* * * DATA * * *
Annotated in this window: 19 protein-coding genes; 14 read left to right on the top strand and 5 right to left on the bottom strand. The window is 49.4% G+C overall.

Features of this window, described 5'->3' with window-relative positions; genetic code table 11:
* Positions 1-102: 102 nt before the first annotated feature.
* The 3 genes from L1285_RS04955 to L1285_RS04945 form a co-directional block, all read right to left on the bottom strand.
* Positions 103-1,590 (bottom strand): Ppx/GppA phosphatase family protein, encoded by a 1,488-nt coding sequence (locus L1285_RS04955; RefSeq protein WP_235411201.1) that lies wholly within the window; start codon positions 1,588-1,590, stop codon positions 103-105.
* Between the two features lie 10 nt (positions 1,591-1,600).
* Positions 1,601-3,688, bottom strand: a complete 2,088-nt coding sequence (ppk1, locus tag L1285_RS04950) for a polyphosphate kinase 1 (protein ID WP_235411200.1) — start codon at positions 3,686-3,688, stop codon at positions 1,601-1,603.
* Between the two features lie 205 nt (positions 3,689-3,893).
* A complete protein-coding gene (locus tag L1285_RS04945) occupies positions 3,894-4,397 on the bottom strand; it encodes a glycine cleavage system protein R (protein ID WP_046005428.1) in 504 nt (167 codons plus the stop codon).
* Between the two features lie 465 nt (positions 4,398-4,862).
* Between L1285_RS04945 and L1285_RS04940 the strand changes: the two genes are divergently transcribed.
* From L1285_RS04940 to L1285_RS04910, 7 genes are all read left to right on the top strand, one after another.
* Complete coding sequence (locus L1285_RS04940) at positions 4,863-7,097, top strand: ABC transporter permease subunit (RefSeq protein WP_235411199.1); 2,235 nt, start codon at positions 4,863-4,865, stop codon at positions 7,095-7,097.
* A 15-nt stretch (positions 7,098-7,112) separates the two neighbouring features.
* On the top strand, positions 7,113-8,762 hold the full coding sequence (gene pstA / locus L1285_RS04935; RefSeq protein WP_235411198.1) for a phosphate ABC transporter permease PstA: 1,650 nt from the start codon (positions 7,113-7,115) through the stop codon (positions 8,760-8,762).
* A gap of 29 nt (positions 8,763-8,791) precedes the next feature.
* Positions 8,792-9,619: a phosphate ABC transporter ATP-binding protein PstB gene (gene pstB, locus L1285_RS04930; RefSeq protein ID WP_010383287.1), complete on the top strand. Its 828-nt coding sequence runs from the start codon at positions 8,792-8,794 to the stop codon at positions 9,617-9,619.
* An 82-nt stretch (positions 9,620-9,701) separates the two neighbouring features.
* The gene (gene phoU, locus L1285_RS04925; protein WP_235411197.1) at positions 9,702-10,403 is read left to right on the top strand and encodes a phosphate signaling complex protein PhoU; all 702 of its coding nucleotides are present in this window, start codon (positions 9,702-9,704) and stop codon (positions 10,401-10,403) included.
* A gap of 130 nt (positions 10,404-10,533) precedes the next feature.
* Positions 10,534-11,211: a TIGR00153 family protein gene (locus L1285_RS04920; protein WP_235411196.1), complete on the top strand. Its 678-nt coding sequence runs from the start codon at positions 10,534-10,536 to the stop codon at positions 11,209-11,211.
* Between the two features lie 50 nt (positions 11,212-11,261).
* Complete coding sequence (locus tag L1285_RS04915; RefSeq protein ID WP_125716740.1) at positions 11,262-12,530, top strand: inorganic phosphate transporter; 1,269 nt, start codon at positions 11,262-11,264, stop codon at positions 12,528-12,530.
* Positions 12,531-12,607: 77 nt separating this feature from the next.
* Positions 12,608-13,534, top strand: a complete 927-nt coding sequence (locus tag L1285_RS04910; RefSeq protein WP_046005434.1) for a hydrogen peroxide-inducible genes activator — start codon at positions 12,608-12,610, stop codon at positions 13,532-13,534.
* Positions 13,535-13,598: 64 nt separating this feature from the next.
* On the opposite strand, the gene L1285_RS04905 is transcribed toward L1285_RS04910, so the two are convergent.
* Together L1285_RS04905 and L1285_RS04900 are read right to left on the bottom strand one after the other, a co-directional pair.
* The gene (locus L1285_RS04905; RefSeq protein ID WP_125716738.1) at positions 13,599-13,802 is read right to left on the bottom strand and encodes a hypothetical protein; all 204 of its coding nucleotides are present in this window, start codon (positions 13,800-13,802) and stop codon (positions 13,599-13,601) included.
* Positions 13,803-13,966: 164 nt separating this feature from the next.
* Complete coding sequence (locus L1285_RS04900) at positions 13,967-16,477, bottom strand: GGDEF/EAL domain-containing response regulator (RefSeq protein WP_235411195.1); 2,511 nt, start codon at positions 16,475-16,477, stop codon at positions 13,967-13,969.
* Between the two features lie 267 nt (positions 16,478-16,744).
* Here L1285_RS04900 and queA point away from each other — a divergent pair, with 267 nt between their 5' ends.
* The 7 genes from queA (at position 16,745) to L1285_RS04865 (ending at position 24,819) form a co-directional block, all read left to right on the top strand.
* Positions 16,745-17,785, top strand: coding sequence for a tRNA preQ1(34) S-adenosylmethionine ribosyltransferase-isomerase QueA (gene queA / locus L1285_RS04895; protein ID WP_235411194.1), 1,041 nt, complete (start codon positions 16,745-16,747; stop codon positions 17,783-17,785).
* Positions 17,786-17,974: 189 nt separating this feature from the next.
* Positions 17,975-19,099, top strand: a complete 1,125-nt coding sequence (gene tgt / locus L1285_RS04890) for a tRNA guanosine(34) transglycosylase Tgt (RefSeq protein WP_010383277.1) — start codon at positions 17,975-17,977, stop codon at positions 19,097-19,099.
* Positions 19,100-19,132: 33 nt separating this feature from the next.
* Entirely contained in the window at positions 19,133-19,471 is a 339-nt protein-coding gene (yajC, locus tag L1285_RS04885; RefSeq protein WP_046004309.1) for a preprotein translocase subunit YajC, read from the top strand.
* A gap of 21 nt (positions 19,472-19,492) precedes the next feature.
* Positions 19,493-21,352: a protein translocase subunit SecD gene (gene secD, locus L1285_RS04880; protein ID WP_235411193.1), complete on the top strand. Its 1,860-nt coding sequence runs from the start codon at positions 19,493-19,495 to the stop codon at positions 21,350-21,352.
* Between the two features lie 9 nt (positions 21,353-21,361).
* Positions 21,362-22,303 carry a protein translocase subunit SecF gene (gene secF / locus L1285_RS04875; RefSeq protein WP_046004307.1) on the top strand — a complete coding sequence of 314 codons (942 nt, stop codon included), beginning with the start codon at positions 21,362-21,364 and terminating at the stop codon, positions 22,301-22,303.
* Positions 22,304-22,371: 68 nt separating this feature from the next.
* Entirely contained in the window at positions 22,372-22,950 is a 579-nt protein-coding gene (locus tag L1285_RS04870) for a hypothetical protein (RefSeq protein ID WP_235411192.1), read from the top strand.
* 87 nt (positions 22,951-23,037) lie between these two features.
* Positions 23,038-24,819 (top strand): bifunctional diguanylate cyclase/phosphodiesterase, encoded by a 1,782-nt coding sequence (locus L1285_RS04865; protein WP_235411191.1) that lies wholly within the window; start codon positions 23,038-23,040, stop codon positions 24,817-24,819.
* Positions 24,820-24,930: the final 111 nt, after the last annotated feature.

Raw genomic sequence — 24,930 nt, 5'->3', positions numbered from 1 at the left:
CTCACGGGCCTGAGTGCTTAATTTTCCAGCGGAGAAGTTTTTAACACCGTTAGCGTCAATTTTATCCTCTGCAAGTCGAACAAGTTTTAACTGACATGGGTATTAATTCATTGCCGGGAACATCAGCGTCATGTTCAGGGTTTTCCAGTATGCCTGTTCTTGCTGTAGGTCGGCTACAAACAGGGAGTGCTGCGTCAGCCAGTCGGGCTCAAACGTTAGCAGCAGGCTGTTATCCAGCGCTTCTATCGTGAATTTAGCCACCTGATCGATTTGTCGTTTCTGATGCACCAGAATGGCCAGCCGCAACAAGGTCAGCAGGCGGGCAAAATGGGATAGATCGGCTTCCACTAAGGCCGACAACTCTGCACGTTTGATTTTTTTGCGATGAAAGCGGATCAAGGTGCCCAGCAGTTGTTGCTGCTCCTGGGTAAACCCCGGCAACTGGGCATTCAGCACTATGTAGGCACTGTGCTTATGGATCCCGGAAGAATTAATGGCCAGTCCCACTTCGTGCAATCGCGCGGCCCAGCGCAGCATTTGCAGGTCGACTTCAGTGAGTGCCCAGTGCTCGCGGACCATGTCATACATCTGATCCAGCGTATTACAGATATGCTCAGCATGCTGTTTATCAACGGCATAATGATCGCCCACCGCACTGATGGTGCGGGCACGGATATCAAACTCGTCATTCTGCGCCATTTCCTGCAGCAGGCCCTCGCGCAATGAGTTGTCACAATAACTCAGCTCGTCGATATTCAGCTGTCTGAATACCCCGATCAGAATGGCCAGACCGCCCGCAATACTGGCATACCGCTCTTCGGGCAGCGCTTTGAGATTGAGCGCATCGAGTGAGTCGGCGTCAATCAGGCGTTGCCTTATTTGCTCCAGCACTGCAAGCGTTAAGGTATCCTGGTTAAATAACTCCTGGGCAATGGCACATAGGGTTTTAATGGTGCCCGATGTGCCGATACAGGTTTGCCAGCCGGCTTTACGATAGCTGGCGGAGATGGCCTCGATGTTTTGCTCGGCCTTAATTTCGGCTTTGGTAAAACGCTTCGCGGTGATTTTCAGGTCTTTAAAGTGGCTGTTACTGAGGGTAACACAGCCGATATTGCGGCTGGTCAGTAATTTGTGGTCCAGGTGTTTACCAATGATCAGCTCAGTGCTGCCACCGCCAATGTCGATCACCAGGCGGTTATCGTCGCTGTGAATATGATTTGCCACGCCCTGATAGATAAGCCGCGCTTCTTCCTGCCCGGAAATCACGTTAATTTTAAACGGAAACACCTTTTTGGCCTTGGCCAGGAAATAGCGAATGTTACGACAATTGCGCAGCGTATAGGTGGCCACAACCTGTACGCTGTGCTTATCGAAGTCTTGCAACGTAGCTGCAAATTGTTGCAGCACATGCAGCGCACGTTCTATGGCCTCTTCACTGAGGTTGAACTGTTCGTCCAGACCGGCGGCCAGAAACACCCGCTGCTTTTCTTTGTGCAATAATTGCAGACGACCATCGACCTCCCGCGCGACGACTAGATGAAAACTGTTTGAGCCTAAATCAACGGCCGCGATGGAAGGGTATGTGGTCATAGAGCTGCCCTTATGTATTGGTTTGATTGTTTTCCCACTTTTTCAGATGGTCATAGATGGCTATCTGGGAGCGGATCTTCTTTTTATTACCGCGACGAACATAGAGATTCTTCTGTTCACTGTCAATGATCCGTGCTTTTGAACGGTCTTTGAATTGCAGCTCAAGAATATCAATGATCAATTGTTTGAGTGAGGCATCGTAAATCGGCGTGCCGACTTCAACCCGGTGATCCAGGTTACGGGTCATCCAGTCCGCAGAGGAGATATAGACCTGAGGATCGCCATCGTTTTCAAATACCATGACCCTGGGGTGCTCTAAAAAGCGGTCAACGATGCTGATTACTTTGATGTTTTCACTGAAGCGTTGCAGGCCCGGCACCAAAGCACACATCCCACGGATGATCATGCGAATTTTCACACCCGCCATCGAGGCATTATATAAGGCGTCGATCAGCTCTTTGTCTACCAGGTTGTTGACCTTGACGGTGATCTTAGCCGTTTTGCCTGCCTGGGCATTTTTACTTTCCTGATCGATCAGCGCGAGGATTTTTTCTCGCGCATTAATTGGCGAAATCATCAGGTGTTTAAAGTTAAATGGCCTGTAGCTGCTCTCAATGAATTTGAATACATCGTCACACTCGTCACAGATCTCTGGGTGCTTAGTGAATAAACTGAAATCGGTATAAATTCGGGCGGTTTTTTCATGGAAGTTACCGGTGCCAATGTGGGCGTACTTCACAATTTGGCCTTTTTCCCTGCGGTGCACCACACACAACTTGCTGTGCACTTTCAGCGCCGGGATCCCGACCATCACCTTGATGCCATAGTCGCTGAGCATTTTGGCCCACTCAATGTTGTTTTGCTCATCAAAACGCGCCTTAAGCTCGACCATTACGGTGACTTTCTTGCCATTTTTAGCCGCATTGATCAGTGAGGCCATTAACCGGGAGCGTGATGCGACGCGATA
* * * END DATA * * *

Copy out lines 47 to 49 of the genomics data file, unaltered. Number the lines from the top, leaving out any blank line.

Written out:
* Positions 23,038-24,819 (top strand): bifunctional diguanylate cyclase/phosphodiesterase, encoded by a 1,782-nt coding sequence (locus L1285_RS04865; protein WP_235411191.1) that lies wholly within the window; start codon positions 23,038-23,040, stop codon positions 24,817-24,819.
* Positions 24,820-24,930: the final 111 nt, after the last annotated feature.

Raw genomic sequence — 24,930 nt, 5'->3', positions numbered from 1 at the left: